FALLING ROCK LEDGE, WEATHER
Nevada, Red Rocks
This is a report from Gary Bocardc (37), director of a guide service in Alaska, who was climbing on March 18, 1987, between sessions at the annual Ski Industries America trade show in Las Vegas:
This was going to be our last day at Red Rocks. We set out to do an easy route—Free Crack (5.7). I was going to lead, while Susan belayed. The climb was partly in the shade, so Susan set up the belay off to the side (in the sun). While Susan was setting up the belay, I climbed up the first six meters or so on very easy ground to a one-meter-wide ledge. I was placing protection when the ledge let go. On its way down, it tangled in the rope, pulling me off. It eventually cut the rope. I went flying, head down, landing mostly on my left arm. I landed about three meters out from the base of the climb. I broke my ulna, shattered the radius head, and did a total separation of my shoulder. All injuries required surgery.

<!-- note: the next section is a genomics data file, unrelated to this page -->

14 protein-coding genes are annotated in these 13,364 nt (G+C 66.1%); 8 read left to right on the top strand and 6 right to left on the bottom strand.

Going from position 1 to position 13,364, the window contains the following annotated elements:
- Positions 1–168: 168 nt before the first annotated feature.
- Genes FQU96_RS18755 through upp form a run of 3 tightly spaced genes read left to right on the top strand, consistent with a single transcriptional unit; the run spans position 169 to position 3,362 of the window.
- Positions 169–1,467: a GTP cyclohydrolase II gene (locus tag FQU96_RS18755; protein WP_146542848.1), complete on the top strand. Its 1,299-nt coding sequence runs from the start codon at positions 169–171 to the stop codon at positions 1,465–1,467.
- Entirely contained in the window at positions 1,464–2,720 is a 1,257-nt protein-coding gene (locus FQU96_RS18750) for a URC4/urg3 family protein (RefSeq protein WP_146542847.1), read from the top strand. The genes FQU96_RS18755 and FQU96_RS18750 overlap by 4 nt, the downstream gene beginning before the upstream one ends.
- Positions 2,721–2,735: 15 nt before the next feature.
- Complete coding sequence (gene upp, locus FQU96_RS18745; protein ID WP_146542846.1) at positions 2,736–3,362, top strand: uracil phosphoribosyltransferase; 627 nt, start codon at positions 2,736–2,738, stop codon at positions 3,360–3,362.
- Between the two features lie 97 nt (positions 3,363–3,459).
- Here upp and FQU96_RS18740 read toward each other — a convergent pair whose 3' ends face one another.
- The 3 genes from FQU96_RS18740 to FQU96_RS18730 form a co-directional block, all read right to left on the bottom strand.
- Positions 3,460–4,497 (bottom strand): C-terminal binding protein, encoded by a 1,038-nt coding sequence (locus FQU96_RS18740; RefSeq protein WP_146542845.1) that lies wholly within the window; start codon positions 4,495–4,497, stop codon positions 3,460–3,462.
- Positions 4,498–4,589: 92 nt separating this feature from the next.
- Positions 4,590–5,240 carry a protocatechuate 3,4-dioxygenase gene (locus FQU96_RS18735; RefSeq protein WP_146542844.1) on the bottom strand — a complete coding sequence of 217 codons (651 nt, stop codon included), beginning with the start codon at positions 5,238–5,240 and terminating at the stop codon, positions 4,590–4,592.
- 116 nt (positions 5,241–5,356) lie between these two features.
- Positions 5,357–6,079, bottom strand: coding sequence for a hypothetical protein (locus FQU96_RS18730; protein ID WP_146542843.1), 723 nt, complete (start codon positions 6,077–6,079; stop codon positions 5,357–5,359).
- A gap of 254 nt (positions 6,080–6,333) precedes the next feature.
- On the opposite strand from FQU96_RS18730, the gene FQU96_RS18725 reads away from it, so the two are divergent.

(Source: Gary Bocarde)
Be careful climbing on standstone—especially in spring, when there are large temperature differences. The freeze-thaw cycle makes for loose rock. The ledge that broke appeared solid; it did not move at all when I climbed over it. It was a total surprise.
Since the rope was cut, protection would not have helped. Maybe we should have stayed at the ski show and hustled equipment instead! (Source: Gary Bocarde)